After ad bans by Google, Twitter, and Facebook, cryptocurrency enterprises, such as ICOs, have been using social media influencers to build hype.
Companies have long used celebrities to hawk their products. Tobacco companies used baseball players to spike sales in the early 1900s, and soft drinks today use popular singers and models to push their cans of sugar water. The realm of cryptocurrency is no different as they use pop culture figures to build up hype and generate some revenue, but there’s a new twist to this game: social media.
Influencers Lead the Herds
It used to be that only people like athletes, actors, or singers were considered to be celebrities and influencers. Those days are gone forever as individuals on YouTube, Twitter, Instagram, and other social media platforms now wield considerable influence over their millions of followers.
As social media has risen in stature and popularity, the business world has taken note. Companies pay these “influencers” a nice chunk of cash to tweet about their product or to use it in a video. Everything from fashion to food has been promoted online via social media once some money has changed hands. This is true as well for the cryptocurrency space.
Buy This ICO!
The crypto sector of social media has a number of its own celebrities, each with a devoted following. Someone like John McAfee can instantly grant a lot of attention to a coin or project with just a tweet, and he admitted earlier this year that he charged $105,000 for such tweets. He’s stopped doing so, claiming that the SEC has been issuing “threats” to him.
A lot of cryptocurrency projects, especially ICOs, have a bounty program, in which they pay out cash or virtual currencies to celebrities to promote their project. Boxer Floyd Mayweather promoted a project called Centra. A recent cannabis-focused crypto called ParagonCoins used The Game, a famous rapper.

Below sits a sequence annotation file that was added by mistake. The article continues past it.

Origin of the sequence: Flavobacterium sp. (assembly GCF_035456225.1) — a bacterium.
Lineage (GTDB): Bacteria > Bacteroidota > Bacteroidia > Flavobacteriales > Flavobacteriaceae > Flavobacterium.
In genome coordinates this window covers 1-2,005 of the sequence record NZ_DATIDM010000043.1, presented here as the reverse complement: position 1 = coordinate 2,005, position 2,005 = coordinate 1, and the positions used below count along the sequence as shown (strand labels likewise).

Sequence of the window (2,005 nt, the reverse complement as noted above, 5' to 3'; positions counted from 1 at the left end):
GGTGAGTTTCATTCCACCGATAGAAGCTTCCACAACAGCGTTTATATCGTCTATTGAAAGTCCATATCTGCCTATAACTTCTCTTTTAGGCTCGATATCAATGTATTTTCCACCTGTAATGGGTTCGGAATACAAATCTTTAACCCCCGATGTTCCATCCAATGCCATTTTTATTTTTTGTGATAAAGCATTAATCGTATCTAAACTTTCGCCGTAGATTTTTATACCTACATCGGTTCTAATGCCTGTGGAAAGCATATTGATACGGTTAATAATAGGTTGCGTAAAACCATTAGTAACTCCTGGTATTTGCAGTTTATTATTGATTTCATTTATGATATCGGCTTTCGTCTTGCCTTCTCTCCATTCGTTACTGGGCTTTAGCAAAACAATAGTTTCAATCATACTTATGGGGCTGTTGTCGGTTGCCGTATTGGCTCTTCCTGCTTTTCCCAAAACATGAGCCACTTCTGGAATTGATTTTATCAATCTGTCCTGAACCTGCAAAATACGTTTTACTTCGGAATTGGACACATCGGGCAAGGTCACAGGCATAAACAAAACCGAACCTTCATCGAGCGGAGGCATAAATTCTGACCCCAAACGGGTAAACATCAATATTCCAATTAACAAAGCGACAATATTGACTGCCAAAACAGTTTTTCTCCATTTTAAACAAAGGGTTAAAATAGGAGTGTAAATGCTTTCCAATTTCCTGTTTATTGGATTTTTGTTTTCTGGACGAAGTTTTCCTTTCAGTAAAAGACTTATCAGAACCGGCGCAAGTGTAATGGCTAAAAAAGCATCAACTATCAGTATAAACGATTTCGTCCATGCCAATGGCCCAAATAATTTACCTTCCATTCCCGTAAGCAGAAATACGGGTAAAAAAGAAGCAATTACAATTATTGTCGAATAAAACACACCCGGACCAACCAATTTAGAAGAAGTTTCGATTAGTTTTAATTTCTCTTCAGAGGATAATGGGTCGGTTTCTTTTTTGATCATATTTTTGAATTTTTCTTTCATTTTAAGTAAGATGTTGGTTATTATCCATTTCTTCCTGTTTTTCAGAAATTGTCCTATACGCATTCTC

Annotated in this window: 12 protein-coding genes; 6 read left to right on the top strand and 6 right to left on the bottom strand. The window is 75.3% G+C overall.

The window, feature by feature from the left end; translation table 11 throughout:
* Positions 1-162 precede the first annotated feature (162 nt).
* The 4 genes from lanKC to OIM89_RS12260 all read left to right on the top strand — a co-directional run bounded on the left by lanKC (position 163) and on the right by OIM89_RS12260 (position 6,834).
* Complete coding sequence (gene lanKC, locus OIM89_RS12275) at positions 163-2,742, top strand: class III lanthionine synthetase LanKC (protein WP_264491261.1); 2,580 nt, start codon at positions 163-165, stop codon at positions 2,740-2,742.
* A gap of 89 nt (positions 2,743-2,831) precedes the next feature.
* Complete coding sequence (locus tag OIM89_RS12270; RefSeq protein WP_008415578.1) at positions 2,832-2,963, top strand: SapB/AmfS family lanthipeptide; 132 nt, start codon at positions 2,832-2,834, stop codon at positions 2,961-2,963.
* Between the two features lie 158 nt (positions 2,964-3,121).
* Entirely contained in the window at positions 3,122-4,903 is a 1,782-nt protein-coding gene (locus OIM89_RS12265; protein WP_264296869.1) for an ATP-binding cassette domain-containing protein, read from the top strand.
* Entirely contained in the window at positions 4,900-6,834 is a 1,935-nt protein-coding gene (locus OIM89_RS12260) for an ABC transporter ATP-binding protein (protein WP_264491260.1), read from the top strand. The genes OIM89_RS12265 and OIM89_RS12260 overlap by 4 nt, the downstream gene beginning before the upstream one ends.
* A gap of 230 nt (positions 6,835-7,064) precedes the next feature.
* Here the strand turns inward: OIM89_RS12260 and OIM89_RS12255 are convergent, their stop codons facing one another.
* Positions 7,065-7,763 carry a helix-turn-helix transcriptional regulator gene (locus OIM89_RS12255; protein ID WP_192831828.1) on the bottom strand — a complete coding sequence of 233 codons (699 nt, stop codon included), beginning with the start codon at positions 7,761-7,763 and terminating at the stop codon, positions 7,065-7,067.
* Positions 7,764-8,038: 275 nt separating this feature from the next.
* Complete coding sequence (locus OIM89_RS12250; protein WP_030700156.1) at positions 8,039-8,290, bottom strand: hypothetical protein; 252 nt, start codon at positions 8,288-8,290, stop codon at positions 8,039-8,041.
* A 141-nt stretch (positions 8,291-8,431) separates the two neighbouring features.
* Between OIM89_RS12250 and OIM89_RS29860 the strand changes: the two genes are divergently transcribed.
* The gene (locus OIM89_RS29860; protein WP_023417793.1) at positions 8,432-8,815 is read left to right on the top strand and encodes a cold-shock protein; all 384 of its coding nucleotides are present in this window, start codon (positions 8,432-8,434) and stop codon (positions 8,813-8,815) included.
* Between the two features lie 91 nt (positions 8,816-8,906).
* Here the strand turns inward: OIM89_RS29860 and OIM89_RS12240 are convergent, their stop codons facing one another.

With outright advertising banned on Google, Facebook, and Twitter, crypto startups have to find ways around such limitations to reach potential customers. Such bounty programs are increasing in number because they work. 2018 has seen 518 ICOs launched, generating a whopping $11.7 billion in revenue.
However, using bounty programs to hire social media influencers has some risks. Lex Sokolin, global director of fintech strategy at Autonomous Research, explains:
Once it becomes clear that financial outcomes can be manipulated not just by trading but creating perceptions through social media, regulators will take a very hard stance.
Another potential problem can arise if the ICO turns out to be a scam. The founders of Centra have been indicted, and a class-action lawsuit has been launched by duped investors. Mayweather isn’t named in the lawsuit, but The Game hasn’t been so lucky. As he was on the advisory board for Paragon, the company behind ParagonCoins, he’s been included in the recent lawsuit by disgruntled buyers.
The important thing to take away from the use of bounty programs is to always do due diligence before investing. Also, one shouldn’t buy into a project just because someone famous on social media tells them to. The only reason a social media influencer is tweeting or making a video about an ICO or other crypto-related project is that they’re being financially compensated. While cryptocurrency is a brave new world, the old paradigm of having famous people shill for products is still the same.
Do you listen to the hype generated by influencers on social media? Let us know in the comments below.
Images courtesy of Shutterstock.